Greece and its creditors need to quickly agree on a deal to address the crisis and then work out the details, U.S. Treasury Secretary Jack Lew said.» Read More
Recall that many global markets and several sectors hit highs in April - before accumulating losses through Friday's trading.
Europe's $1 trillion bailout fund might alleviate some of concerns that its debt problems could spread to the US, Philadelphia Fed President Charles Plosser told CNBC Monday
Doubts about Europe's $1 trillion bailout prompted many experts to question whether the market rally will be short-lived as well.
By establishing a 750 billion euro fund to bailout Greece and aid other struggling governments, Germany and other strong European states are chasing a dream—a single European currency and broader European unity—that may have no place in reality.
The European emergency rescue package is impressive in scale, but fails to address three key questions, Simon Derrick, chief currency strategist at Bank of New York Mellon, told CNBC Monday.
The International Monetary Fund and, crucially, the European Central Bank on Sunday unveiled a €720 billion ($936 Billion) emergency rescue package to help stabilize markets and prevent the break-up of the euro.
The EU's 500 billion-euro crisis fund will provide 'immediate relief'; however, austerity measures attached to the bailout will harm the growth prospects of the Eurozone, said Beat Lenherr, chief global strategist at LGT Capital Management.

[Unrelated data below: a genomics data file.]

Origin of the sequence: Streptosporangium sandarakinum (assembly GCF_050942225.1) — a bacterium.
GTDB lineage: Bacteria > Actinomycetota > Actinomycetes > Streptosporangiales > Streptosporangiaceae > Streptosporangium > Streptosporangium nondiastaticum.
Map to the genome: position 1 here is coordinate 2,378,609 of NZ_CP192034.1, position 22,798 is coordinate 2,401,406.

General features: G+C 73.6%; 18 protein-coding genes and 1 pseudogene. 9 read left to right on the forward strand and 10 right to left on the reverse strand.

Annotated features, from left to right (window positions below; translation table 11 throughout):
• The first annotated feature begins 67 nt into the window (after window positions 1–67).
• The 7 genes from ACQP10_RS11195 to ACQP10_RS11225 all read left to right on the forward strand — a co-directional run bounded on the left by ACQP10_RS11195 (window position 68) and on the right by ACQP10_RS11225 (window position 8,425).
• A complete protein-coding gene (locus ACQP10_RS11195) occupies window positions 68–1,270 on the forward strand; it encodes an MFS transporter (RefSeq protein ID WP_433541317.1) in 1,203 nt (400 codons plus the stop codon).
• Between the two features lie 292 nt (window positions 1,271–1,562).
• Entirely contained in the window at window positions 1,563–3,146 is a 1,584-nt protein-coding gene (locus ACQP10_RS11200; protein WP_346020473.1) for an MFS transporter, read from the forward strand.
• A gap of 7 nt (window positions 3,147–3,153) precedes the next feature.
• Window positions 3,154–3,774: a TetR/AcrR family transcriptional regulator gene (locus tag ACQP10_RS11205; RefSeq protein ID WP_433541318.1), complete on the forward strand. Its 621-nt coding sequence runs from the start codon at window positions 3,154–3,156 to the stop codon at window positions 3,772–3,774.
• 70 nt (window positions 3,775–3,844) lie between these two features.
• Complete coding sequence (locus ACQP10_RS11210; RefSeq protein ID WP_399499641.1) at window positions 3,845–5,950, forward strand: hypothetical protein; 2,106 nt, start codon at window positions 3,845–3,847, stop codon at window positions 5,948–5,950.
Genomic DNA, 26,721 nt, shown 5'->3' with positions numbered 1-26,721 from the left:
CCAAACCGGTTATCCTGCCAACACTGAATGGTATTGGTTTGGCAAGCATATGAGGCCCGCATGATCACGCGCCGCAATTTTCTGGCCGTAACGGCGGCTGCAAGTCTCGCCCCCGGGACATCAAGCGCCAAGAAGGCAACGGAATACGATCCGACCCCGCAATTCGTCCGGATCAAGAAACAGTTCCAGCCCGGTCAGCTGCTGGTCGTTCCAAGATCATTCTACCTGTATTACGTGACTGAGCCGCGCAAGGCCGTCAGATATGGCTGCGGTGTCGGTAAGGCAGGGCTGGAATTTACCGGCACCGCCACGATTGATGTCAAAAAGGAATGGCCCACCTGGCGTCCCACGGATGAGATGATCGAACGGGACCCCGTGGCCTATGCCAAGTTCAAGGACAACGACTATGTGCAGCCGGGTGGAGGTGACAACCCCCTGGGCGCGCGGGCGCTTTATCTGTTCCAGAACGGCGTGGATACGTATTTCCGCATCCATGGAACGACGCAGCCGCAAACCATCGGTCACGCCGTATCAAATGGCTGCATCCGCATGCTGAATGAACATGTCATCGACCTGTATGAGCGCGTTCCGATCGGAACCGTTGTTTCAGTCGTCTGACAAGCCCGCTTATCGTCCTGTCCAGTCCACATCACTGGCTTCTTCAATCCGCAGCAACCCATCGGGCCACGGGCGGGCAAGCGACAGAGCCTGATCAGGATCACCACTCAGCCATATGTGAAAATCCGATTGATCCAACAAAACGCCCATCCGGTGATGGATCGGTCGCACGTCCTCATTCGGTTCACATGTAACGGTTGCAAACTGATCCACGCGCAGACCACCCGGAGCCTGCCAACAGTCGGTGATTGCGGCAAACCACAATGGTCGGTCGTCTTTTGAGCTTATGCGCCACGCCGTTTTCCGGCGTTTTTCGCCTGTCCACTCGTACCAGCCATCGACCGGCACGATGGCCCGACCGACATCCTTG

And their one main victim: You.
As the market dropped our team was watching. A car wreck is a much too pleasant analogy. I was at my desk in 1987, 1989, 9/11, 2008, and I’ve never witnessed what I witnessed yesterday.
Despite Thursday's unexplained surge in selling that drove the Dow down 900 points, the stock markets are being driven lower by fears over the global economy and the debt crisis spreading, economist Nouriel Roubini, of RGE Monitor, told CNBC Friday.
The suspected erroneous trades that exacerbated the Wall Street's fall on Thursday should be investigated and solutions must be found if the New York Stock exchange is to maintain its reputation, investor Jim Rogers told CNBC late Thursday.
'Eurocrats' can't see the fanciful construction of the euro is going to collapse, just like the 1930s gold bloc, says this economist.
Faithful readers of my weekly market commentary know that I value the opinion of PIMCO bond manager Bill Gross. Gross has compiled a terrific record as a fixed-income manager, and he regularly proves to be ahead of the curve on issues affecting the global economy.
The European debt crisis likely will not end until the euro collapses as a currency and takes the entire European Union with it, said hedge fund manager Dennis Gartman.
Prudential shareholders may grudgingly acknowledge that the pursuit of exciting new opportunities in Asia is the right long term strategy. But in the short term they need convincing the big price tag for AIA and the delayed rights issue are the correct way of achieving that.
The market is already beginning to ask if the German public and the EU have the stomach for a rescue package for Portugal, Spain, Ireland and even for Italy.
Huge moves up in the yield of Greek paper and a growing concern about other EU members and their ability to grow out of large budget deficits has investors thinking twice.
Financial regulations could significantly influence UBS' profitability in both the near and long term and they will constrain the Swiss bank from resuming dividend payments, CFO John Cryan told CNBC Tuesday.
The Greek debt crisis is beginning to take a back seat, while the earnings season has got off to a solid start, therefore stocks are once again a good place for investors, Bruno Verstraete, CEO of Nautilus Invest in Zurich, told CNBC Tuesday.